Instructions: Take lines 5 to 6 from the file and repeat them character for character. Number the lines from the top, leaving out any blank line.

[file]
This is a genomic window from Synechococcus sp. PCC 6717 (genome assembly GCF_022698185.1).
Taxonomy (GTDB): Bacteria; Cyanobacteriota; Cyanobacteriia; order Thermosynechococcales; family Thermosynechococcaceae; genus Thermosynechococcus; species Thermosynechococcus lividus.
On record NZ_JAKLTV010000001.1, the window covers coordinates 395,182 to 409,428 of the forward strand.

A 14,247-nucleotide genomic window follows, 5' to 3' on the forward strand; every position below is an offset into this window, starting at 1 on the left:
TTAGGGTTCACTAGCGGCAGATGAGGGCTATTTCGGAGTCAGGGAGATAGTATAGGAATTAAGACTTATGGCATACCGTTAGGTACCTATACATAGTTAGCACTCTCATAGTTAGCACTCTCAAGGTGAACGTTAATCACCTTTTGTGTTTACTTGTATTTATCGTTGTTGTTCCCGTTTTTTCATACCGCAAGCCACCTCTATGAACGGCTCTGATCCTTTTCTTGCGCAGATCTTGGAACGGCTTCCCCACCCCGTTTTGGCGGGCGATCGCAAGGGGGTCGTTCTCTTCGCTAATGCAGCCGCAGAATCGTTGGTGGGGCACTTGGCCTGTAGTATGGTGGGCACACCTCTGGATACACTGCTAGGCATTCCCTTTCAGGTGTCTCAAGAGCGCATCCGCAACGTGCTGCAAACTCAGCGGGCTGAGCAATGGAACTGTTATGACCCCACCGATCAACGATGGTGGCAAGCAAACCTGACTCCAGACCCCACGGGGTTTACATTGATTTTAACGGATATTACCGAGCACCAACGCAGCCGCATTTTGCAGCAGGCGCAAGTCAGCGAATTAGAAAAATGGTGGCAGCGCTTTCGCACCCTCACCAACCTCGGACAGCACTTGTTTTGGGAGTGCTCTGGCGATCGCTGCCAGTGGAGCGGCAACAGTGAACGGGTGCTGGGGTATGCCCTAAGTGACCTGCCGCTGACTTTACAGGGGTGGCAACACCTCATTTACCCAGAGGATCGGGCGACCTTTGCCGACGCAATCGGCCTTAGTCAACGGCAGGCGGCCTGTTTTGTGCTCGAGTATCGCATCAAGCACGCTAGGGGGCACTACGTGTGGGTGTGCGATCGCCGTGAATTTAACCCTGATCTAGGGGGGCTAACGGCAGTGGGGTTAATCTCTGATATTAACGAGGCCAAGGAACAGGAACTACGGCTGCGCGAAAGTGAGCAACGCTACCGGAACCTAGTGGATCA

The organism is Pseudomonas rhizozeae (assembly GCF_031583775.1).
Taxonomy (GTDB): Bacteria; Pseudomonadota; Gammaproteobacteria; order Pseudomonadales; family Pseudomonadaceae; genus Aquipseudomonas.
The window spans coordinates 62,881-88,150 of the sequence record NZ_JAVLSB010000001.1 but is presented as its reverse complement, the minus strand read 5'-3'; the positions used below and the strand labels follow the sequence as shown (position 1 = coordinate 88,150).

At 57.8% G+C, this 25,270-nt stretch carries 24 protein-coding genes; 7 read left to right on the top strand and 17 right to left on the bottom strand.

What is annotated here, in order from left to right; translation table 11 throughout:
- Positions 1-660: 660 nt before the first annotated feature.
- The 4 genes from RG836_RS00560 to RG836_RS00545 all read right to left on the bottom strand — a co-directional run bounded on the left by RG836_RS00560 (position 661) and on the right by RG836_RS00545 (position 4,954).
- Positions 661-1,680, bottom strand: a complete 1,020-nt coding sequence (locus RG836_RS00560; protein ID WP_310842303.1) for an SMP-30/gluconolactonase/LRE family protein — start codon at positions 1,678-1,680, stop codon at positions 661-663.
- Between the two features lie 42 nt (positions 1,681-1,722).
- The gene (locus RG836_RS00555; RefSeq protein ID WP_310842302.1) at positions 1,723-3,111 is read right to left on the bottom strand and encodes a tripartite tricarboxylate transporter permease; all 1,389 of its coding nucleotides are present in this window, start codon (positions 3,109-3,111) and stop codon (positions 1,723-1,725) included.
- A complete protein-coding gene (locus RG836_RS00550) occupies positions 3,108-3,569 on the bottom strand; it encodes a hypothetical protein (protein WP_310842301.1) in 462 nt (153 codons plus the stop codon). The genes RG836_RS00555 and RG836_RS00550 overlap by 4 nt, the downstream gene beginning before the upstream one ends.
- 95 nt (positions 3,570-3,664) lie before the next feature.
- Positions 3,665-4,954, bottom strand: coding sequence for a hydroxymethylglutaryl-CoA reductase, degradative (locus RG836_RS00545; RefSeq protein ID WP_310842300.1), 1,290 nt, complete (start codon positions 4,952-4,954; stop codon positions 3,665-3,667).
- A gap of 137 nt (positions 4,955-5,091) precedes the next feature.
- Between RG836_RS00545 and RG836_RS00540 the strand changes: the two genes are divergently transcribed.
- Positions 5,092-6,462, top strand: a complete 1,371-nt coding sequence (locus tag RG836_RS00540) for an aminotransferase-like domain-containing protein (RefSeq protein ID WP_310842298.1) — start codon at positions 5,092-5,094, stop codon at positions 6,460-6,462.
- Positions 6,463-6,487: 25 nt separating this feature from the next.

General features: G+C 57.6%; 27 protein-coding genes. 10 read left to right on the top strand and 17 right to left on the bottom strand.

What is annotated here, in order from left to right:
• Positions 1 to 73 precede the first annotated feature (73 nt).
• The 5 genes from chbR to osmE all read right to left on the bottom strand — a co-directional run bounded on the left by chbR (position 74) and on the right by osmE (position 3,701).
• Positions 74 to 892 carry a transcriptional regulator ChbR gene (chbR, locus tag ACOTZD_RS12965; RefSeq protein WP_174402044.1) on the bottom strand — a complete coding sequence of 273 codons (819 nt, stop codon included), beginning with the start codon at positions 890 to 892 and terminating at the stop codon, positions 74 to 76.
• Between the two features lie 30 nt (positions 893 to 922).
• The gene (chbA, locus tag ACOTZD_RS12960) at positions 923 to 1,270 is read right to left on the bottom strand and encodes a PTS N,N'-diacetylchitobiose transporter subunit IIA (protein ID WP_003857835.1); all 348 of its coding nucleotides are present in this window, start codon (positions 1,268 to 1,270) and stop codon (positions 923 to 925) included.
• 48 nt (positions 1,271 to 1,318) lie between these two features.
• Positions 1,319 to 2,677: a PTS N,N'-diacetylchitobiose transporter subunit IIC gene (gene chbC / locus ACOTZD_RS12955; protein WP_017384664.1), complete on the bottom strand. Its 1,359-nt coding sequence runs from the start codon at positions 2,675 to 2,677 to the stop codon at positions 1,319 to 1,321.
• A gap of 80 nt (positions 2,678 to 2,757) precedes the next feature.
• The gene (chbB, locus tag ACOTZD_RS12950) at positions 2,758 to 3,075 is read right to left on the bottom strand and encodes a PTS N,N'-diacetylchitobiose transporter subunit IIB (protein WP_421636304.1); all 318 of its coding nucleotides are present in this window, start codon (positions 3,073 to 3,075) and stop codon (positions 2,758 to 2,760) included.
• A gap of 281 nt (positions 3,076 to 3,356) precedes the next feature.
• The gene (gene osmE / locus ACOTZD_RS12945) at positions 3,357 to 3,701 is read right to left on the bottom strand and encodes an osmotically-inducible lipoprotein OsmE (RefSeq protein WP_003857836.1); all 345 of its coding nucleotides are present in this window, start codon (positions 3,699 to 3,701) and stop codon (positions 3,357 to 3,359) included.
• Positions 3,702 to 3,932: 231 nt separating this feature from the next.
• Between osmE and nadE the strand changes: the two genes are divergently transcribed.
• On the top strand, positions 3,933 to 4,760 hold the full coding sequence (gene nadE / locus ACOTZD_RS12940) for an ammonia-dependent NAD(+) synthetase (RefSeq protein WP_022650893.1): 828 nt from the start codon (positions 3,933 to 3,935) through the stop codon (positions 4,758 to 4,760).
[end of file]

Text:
TTAGGGTTCACTAGCGGCAGATGAGGGCTATTTCGGAGTCAGGGAGATAGTATAGGAATTAAGACTTATGGCATACCGTTAGGTACCTATACATAGTTAGCACTCTCATAGTTAGCACTCTCAAGGTGAACGTTAATCACCTTTTGTGTTTACTTGTATTTATCGTTGTTGTTCCCGTTTTTTCATACCGCAAGCCACCTCTATGAACGGCTCTGATCCTTTTCTTGCGCAGATCTTGGAACGGCTTCCCCACCCCGTTTTGGCGGGCGATCGCAAGGGGGTCGTTCTCTTCGCTAATGCAGCCGCAGAATCGTTGGTGGGGCACTTGGCCTGTAGTATGGTGGGCACACCTCTGGATACACTGCTAGGCATTCCCTTTCAGGTGTCTCAAGAGCGCATCCGCAACGTGCTGCAAACTCAGCGGGCTGAGCAATGGAACTGTTATGACCCCACCGATCAACGATGGTGGCAAGCAAACCTGACTCCAGACCCCACGGGGTTTACATTGATTTTAACGGATATTACCGAGCACCAACGCAGCCGCATTTTGCAGCAGGCGCAAGTCAGCGAATTAGAAAAATGGTGGCAGCGCTTTCGCACCCTCACCAACCTCGGACAGCACTTGTTTTGGGAGTGCTCTGGCGATCGCTGCCAGTGGAGCGGCAACAGTGAACGGGTGCTGGGGTATGCCCTAAGTGACCTGCCGCTGACTTTACAGGGGTGGCAACACCTCATTTACCCAGAGGATCGGGCGACCTTTGCCGACGCAATCGGCCTTAGTCAACGGCAGGCGGCCTGTTTTGTGCTCGAGTATCGCATCAAGCACGCTAGGGGGCACTACGTGTGGGTGTGCGATCGCCGTGAATTTAACCCTGATCTAGGGGGGCTAACGGCAGTGGGGTTAATCTCTGATATTAACGAGGCCAAGGAACAGGAACTACGGCTGCGCGAAAGTGAGCAACGCTACCGGAACCTAGTGGATCA

The organism is Pseudomonas rhizozeae (assembly GCF_031583775.1).